Popular Science Monthly/Volume 13/August 1878/A New Photographic Process

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SO manifold are now the uses of photography that we need not dwell upon the importance of processes which allow of the employment of easily-handled apparatus, and which do away with cumbersome and fragile glass plates. Deyrolle's photographic process, described below, answers all the requirements of portability.

The idea of substituting sensitive paper for heavy, brittle plates of glass is not new, but all the processes hitherto offered labor under the serious disadvantage of necessitating a long exposure. Besides, the proofs are usually imperfect on account of the granulations which the paper leaves on the positive. M. Deyrolle's collodionized paper does not present these difficulties. It is covered with a special coating, insoluble in ether, alcohol, or water, and thus it undergoes all the operations of photography without change. This paper is collodionized and treated precisely as though it were glass. It is, in fact, quite equal to glass plate for the uses of photography, and in addition possesses the following advantages:

The layer of collodion is so firmly attached to the coating of the paper that it cannot be injured by contact with a hard object, nor even by slight friction. Besides, the picture can be developed by total immersion in the developing liquid, instead of pouring the latter on the collodion layer, as in the case of plates of glass, an operation that requires some dexterity and long practice.

This paper will retain all its sensibility for about two years, provided it be sheltered from light and moisture; it is not affected either by cold or heat. Hence it is destined to be of great use to travelers who explore remote regions.

After the light-impression has been made on the paper, it remains to develop the image. This operation presents no difficulty, success depending, so to say, only on the time of exposure. First, the paper is dipped in common water, care being taken to make the immersion complete. There it must remain for at least five minutes, or until the paper, which was beginning to curl, becomes perfectly flat. In the mean time the following solution is prepared in quantity only sufficient for the pictures to be developed at once, for oftentimes it decomposes in the course of a day or two:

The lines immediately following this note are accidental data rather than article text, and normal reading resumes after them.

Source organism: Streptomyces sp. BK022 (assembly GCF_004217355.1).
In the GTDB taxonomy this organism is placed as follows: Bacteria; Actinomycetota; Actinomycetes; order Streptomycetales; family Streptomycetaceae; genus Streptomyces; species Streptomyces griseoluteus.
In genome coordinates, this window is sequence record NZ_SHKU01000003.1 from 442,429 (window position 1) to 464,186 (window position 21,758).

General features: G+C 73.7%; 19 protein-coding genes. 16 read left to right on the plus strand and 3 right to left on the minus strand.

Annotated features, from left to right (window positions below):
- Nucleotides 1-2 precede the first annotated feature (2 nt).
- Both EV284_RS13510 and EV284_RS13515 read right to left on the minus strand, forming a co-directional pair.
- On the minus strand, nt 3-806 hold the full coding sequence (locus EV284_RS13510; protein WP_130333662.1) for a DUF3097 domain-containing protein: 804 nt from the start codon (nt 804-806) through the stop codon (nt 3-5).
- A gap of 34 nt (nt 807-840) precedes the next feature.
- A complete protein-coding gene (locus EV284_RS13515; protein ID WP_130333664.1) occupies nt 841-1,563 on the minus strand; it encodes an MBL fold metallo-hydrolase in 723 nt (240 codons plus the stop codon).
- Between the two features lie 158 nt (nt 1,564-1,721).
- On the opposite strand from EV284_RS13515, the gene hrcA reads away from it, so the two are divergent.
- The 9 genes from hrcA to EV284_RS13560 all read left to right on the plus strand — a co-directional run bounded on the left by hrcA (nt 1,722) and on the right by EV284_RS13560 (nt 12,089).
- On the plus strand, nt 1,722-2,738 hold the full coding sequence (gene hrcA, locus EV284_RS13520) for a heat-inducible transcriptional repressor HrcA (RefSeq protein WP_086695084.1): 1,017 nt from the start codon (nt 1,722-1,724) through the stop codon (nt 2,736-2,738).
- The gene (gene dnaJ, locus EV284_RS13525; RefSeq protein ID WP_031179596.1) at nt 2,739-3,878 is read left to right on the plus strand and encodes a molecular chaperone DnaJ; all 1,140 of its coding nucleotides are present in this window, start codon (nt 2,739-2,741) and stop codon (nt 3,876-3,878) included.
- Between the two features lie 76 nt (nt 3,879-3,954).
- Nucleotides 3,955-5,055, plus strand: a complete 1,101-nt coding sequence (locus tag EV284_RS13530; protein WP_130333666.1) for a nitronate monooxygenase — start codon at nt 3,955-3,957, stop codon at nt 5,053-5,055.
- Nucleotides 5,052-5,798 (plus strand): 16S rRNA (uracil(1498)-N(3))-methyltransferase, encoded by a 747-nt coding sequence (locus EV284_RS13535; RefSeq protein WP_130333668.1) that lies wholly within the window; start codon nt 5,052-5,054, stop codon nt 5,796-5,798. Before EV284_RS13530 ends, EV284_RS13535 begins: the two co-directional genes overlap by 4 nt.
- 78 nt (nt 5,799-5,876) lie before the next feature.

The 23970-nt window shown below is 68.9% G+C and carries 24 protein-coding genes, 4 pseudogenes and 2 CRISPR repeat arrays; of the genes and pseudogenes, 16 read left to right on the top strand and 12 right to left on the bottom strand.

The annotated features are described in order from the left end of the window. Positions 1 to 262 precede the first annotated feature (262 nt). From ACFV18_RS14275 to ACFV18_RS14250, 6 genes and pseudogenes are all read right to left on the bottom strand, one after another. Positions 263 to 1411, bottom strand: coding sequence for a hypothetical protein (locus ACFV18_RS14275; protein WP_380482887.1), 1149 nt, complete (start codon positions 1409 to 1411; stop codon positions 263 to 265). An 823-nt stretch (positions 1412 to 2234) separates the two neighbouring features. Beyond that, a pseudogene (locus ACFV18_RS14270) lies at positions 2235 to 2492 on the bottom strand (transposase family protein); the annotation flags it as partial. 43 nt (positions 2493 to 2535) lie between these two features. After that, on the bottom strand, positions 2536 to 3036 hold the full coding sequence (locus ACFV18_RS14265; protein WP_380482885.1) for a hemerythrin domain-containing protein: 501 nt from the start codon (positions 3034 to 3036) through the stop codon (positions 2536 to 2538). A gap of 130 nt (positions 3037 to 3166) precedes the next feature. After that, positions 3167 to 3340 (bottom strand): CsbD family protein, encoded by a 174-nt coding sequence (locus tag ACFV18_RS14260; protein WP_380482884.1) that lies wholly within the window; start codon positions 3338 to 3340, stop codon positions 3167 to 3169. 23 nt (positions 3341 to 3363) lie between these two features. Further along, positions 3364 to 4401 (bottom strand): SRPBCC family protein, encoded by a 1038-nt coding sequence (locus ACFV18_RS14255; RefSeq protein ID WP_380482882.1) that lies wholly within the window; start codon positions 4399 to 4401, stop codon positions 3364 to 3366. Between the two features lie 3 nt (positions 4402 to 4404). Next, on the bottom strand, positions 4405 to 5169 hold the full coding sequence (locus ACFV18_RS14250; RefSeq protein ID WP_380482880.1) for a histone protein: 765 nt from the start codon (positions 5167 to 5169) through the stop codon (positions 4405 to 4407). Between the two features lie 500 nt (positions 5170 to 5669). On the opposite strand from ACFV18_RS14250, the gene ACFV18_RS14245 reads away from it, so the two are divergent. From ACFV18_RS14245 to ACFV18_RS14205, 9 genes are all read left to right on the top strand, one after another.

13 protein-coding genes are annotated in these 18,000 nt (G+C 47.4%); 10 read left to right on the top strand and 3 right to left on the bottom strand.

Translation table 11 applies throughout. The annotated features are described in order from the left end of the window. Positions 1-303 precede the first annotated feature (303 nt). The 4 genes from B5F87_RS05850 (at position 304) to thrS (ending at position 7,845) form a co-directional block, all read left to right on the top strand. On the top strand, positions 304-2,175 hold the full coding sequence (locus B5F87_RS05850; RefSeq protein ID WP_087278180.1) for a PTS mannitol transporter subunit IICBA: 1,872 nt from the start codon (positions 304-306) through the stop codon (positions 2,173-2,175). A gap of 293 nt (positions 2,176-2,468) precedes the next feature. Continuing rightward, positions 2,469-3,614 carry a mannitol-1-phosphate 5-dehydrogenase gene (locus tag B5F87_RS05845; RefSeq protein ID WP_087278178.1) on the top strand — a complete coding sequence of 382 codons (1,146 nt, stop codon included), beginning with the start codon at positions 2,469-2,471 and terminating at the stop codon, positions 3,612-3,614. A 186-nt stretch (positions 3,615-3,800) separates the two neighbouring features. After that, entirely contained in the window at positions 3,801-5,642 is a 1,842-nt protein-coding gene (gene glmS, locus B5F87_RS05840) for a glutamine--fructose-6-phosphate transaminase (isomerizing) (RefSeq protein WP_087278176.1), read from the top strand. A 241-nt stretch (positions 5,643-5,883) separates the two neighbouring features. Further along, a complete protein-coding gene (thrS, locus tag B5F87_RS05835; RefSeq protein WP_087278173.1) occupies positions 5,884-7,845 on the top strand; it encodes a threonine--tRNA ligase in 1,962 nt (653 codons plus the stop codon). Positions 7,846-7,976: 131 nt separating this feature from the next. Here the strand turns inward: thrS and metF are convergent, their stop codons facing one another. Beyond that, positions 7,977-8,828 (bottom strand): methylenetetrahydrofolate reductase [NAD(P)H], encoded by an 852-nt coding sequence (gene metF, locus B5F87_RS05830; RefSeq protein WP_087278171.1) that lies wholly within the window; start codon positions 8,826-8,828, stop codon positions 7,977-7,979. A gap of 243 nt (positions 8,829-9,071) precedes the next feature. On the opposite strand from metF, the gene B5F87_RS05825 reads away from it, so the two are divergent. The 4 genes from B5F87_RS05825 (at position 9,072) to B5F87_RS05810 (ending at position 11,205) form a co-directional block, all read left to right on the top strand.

Distilled water 1 litre.
Glacial acetic acid 20 grammes.
Citric acid 20 "
Pyrogallic acid 3 "

Into a basin with flat bottom, and of a size corresponding to that of the proof treated, is poured enough of the above solution to completely submerge the proof; a depth of three or four millimetres is amply sufficient. Into this is dipped the proof after taking it from the water and draining it, the collodionized side uppermost. After inclining the basin in every direction, so as to cause the liquid to pass several times over the proof, a portion of it is poured into a glass, and then we add to it a few drops of the following solution:

Distilled water 100 grammes.
Crystallized nitrate of silver 5 "

Stir well, so as to mix thoroughly. The whole is poured into the basin, which again is inclined as before. The image now appears; seven or eight minutes suffice to completely develop it, with the sky or the lighted parts of an intense black.

When the proof is sufficiently developed it is put in water, and then dipped in a solution of hvposulphate of soda, 40 per cent., to fix it; it is then freely washed in water in the usual way. It is now dried between leaves of silk-paper or blotting-paper.